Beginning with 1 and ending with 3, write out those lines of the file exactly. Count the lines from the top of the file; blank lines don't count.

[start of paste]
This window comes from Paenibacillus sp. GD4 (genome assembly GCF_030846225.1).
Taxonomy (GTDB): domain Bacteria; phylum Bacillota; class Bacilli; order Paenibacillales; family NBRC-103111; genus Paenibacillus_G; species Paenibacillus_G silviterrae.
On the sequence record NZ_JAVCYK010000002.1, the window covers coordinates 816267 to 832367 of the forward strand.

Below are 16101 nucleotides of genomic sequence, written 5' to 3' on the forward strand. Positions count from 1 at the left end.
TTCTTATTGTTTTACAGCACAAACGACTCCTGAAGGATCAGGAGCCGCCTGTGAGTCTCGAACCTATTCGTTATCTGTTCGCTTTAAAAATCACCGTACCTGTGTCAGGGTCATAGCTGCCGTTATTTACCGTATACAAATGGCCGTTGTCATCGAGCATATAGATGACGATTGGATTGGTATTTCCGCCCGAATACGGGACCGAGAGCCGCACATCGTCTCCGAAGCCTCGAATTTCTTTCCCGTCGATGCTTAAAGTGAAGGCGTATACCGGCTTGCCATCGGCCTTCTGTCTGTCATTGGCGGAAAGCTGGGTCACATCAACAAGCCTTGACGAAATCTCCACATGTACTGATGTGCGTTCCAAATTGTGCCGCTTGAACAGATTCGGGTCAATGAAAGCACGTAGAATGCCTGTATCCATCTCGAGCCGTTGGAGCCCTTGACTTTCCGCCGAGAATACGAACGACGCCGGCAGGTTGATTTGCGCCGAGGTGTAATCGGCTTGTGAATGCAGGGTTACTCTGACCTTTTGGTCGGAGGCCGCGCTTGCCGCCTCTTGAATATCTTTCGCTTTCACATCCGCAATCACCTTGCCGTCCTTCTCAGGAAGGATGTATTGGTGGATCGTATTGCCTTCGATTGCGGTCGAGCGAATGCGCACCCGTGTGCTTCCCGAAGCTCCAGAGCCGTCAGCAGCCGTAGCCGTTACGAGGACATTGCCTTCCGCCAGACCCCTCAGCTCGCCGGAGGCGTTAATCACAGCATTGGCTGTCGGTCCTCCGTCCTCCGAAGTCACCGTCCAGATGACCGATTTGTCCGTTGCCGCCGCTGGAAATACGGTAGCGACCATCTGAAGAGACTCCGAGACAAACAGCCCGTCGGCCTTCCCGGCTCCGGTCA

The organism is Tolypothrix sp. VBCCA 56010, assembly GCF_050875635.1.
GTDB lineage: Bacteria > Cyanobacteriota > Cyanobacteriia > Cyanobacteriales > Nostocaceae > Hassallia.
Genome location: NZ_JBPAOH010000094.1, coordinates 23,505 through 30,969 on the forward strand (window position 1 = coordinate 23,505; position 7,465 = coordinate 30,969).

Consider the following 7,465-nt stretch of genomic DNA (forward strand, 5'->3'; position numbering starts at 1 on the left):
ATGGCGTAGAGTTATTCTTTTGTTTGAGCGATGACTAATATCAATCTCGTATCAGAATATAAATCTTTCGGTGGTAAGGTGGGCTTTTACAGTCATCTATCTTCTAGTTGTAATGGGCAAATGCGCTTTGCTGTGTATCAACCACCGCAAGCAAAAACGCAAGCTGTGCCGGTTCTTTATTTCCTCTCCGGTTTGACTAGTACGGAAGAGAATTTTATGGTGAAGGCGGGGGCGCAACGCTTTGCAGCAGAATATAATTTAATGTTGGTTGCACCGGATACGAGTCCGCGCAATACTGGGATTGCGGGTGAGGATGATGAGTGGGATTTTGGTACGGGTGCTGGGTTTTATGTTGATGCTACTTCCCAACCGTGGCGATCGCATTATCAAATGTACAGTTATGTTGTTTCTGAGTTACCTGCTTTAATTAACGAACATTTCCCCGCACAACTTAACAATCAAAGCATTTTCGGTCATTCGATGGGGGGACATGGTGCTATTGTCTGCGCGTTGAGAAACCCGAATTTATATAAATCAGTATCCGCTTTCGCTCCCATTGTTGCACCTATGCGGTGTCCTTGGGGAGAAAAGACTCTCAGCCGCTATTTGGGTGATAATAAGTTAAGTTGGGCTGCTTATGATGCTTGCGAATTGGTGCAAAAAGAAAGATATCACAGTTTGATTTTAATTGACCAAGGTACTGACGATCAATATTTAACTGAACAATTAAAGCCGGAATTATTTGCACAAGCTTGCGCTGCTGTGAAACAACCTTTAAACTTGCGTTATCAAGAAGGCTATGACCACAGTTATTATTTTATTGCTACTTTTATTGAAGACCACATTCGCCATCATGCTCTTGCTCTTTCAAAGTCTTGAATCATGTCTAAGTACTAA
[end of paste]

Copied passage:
This window comes from Paenibacillus sp. GD4 (genome assembly GCF_030846225.1).
Taxonomy (GTDB): domain Bacteria; phylum Bacillota; class Bacilli; order Paenibacillales; family NBRC-103111; genus Paenibacillus_G; species Paenibacillus_G silviterrae.
On the sequence record NZ_JAVCYK010000002.1, the window covers coordinates 816267 to 832367 of the forward strand.